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Hayley Turner: Trailblazing jockey breaks her body for fun

By Matt Majendie, for CNN
updated 8:14 AM EDT, Fri September 12, 2014
Leading the way for female jockeys: British trailblazer Hayley Turner (right) with Germany's Steffi Hofer (left) and Canadian Emma-Jayne Wilson at Ascot, where they competed in the Girls team at the 2014 Shergar Cup event. Leading the way for female jockeys: British trailblazer Hayley Turner (right) with Germany's Steffi Hofer (left) and Canadian Emma-Jayne Wilson at Ascot, where they competed in the Girls team at the 2014 Shergar Cup event.
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Life in and out of the saddle
Life in and out of the saddle
Life in and out of the saddle
Life in and out of the saddle
Life in and out of the saddle
Life in and out of the saddle
Life in and out of the saddle
Life in and out of the saddle
Life in and out of the saddle
Life in and out of the saddle
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STORY HIGHLIGHTS
  • History-making female jockey Hayley Turner has made history in flat racing
  • Not even broken bones or head injuries have kept her away from the Sport of Kings
  • Turner is adamant that being a jockey is not a man's world and women can thrive
  • She says of her many injuries in her career: "I could break bones all day long"

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(CNN) -- She's not so much the pinup girl of British horse racing as the "pinned-together girl."

Hayley Turner has been a trailblazer for female jockeys in the UK, but it's taken its toll on her tiny frame -- and she doesn't mind at all.

"I could break bones all day long," says the 31-year-old, who once received fan mail addressed to "Hayley Turner -- Hospitalized somewhere in Cambridgeshire."

"I do the same as the lads and get injured the same," she adds.

"It's not a man's world, not at all. Okay, more men do it but there are women too."

A year ago Turner lay crumpled on the turf at Doncaster racecourse.

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She had moved her mount Seal of Approval to the inside rail to vie for victory in the home straight, but the horse clipped the heels of a rival and crashed to the ground at full pelt on top of her.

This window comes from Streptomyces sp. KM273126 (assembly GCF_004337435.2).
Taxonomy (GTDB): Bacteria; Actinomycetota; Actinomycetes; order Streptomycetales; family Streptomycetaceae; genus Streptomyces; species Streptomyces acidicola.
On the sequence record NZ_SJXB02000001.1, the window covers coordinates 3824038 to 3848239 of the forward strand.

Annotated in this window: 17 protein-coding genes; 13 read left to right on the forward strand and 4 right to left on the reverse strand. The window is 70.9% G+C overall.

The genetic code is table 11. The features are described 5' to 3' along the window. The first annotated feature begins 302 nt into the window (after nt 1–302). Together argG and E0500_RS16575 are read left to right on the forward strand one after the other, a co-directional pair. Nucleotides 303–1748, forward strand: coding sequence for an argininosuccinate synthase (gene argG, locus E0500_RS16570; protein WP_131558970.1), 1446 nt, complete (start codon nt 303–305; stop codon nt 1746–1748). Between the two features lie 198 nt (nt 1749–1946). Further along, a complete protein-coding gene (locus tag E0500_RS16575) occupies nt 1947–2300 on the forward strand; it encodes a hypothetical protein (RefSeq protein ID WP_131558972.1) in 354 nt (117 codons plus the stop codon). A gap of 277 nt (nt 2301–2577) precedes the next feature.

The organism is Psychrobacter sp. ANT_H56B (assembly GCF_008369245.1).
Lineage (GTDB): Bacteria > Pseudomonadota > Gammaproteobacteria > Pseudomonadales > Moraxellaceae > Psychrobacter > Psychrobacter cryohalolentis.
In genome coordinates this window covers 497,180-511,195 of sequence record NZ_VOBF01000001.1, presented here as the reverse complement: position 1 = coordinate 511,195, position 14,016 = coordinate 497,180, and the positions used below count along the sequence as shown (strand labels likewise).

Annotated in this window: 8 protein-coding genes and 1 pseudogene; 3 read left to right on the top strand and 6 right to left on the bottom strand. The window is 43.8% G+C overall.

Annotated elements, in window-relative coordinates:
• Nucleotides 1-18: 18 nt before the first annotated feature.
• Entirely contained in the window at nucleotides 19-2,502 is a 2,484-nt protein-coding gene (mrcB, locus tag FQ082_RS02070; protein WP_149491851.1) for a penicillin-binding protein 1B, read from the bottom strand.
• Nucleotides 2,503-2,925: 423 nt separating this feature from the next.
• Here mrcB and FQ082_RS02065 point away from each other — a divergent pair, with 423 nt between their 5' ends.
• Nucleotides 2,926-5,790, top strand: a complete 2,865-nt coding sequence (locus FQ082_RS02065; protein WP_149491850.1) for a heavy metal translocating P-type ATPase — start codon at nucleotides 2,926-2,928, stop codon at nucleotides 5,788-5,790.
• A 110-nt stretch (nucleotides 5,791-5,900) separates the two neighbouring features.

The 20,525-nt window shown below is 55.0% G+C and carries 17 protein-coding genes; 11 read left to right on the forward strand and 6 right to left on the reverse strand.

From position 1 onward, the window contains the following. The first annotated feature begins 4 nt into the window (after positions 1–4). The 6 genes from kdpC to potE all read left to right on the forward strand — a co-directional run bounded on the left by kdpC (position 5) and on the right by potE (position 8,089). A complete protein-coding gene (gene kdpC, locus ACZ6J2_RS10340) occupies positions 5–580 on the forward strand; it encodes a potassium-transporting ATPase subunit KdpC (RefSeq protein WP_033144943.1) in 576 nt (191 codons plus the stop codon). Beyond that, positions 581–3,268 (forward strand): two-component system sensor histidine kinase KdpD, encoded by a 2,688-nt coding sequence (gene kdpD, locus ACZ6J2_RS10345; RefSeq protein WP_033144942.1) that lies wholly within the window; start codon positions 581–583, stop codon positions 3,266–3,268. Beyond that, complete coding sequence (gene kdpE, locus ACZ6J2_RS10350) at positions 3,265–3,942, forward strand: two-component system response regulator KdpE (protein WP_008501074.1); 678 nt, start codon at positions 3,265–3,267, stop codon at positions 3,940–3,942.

Her pelvis was broken, along with three vertebrae, just 10 days after she returned to racing following five weeks out with a broken ankle -- which to this day is still held together by screws.

Turner's most serious accident was in 2009, when she was also trampled by her horse. She was found on the turf by medical staff with blood oozing from both her ears and her nose.

"I don't remember a thing, which is odd as I think I was conscious at the time," she says.

"With all the blood, it was obvious I'd bruised my brain quite badly. It wasn't stressful for me but it was for my family as it was a case of 'how bad is this' for them. Was I going to be brain-damaged for life?"

She made a full recovery but was then told by authorities she could not race for a full year, a decision she later appealed with the backing of her family -- and won 60 races that shortened season.

"My family hate the injuries as it's always a case of 'let's go to hospital and see how bad it is,' " she admits, "but when I'm not training I'm just annoying, ringing them the whole time, asking what they're doing.

"So I think they're happier when I get back riding."

In 2008, Turner was the first female jockey to ride 100 winners in a UK season, from nearly 1,000 races that year.

She was the first past 500 career victories, the first outright Group 1 winner and, in reality, the first from Britain to have forged a full-time career in horse racing.

Turner has more than 50,000 Twitter followers, making her more popular on the social website than high-profile Canadian jockeys Emma-Jayne Wilson and Chantal Sutherland, who have the edge in on-track wins.

Her time at the top has coincided with an increasing number of women coming through the ranks in both her domain of flat racing as well as jump racing, but she is reluctant to reflect on the influence she has had on them.